Thursday, August 27, 2009

Destroyer of cities

The tide was coming in on the White Rock beach, and we were wading through the shallows, to see what treasures the waves were washing ashore. Mostly, last Sunday, we were dodging Lion's Mane jellyfish (of which more, later), but a long strip of bull kelp tickled my ankles, and I noticed these circles on it.

Membranipora serrilamella, Kelp-encrusting bryozoan

Bryozoans. At least I recognize them now. Tiny colonies, each animal in its own separate calcium "box", in this case, spreading out to form a crust on the kelp. I brought the whole strip home to photograph it at leisure.

Bird's-eye view of the walls.

Where the colonies don't compete with others, they form almost perfect circles. If you look closely, you can see the bump of the tentacles at one end of each "brick".

In the water, the rolled edge of the kelp allows a side view of the tentacles, one tube with a spray of tentacles per case.

As always, I looked up my find in "Marine Life ..." and Kozloff. "Marine Life" had a decent photo and a brief description, but in Kozloff, I found,
Some colonies of Membranipora, after being taken out of the water, have what look like little lumps of jelly of about the same color as the colony. If the colony is submerged in clean sea water and examined with a strong hand lens ... the little blobs may prove to be one of the marine zoologist's delights, Doridella steinbergae.
The accompanying photo showed Doridella and its half-circle egg masses. And I remembered seeing tiny white semi-circles among the bryozoans; I should have been paying attention, but I was looking for unblemished colonies.

The kelp was in my aquarium. I fished it out and spread it full length in shallow water. Oh!

Egg masses of Doridella steinbergi, Cryptic nudibranch.

Another cluster of egg masses.

Where there are eggs, there should be egg layers. But where? With reason, the sea slug is called "Cryptic"; they're a miniature blob of translucent jelly, with white lines to match the walls of the bryozoan. I looked directly at several without seeing them, thinking they were small colonies of Membranipora, until I noticed the pattern of white lines, squiggly rather than rectangular.

Two sea slugs, and the edge of a colony of membranipora.

Another Doridella, with egg masses.

I poked this one with a plastic toothpick, and it woke up and started to crawl over the kelp. It's about as fast as a land-based slug. Here it is, crawling onto a bryozoan colony:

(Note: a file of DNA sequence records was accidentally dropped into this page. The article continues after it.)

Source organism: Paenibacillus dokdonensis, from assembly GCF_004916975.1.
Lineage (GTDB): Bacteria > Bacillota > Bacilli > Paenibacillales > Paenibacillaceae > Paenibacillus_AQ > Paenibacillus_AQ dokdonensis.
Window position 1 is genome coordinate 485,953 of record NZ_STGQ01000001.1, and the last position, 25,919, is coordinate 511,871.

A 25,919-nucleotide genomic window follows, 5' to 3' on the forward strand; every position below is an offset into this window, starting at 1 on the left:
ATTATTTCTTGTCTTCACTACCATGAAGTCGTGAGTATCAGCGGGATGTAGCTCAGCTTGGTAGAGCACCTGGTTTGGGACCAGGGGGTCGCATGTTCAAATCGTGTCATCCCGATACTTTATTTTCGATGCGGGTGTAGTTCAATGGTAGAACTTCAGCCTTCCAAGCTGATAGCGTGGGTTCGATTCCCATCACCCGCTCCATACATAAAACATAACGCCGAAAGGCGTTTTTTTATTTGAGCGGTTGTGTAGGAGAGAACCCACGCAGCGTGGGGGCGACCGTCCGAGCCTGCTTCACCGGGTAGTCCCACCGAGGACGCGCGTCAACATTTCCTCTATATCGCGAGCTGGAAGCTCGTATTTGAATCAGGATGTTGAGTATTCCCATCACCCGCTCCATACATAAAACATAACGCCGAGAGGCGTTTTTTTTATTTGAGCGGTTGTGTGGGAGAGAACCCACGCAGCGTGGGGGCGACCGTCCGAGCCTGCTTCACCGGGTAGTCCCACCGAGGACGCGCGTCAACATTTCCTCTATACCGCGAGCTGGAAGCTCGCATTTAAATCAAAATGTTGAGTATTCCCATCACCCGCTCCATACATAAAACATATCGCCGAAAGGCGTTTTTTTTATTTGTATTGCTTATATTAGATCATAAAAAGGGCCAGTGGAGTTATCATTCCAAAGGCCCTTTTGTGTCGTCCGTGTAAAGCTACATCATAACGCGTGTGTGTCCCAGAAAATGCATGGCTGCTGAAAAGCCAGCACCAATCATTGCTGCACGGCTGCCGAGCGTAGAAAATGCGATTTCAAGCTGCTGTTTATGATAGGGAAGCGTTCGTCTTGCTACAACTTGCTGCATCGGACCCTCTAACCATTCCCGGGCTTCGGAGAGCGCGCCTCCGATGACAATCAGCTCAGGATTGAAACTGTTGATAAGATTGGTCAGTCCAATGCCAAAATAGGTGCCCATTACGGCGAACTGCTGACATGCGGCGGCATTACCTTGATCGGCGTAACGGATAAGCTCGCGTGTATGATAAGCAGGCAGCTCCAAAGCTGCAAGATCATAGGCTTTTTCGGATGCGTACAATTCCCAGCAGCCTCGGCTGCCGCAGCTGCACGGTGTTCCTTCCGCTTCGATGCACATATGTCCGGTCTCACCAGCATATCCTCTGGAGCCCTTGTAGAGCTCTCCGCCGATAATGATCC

The two white ear-like protrusions on the front end are sense organs, the rhinopores.

Most nudibranches have prominent gills at the back, but as part of this one's camouflage, the gills are hidden underneath a flap of skin. Another nudibranch, the Corambe pacifica, also feeds on the kelp bryozoan; it is almost identical to Doridella, except that its gills show through a small notch at the tail. Photos for comparison: Doridella, (They call it Corambe steinbergae here.) and Corambe pacifica. The C. pacifica lays its eggs in a spiral, which helps with the identification.

In my search for information, I came across a great blog, Biological Tales from the Brine Queen. In her post on this sea slug, she writes,
They feed on Membranipora by creating a suction seal, using their rasping tongue (called a radula) to cut through the outer membrane, then they suck out the insides.
And they leave the bryozoan colony with bare patches and irregular edges. Which is why I missed them on the first photo shoot.



  1. Really enjoying the posts, Weeta! This is the kind of observation and analysis I'd love to do, if only I lived near the ocean.

  2. Thanks, Tim.

    We're not all that close; a 20 minute drive from the beach. It helps to have set up a small saltwater aquarium at home, so as to have time to really examine things.

    I just discovered your blog, Think big ... I've added it to my Reader. I hope you continue with it; you have some good stuff there!


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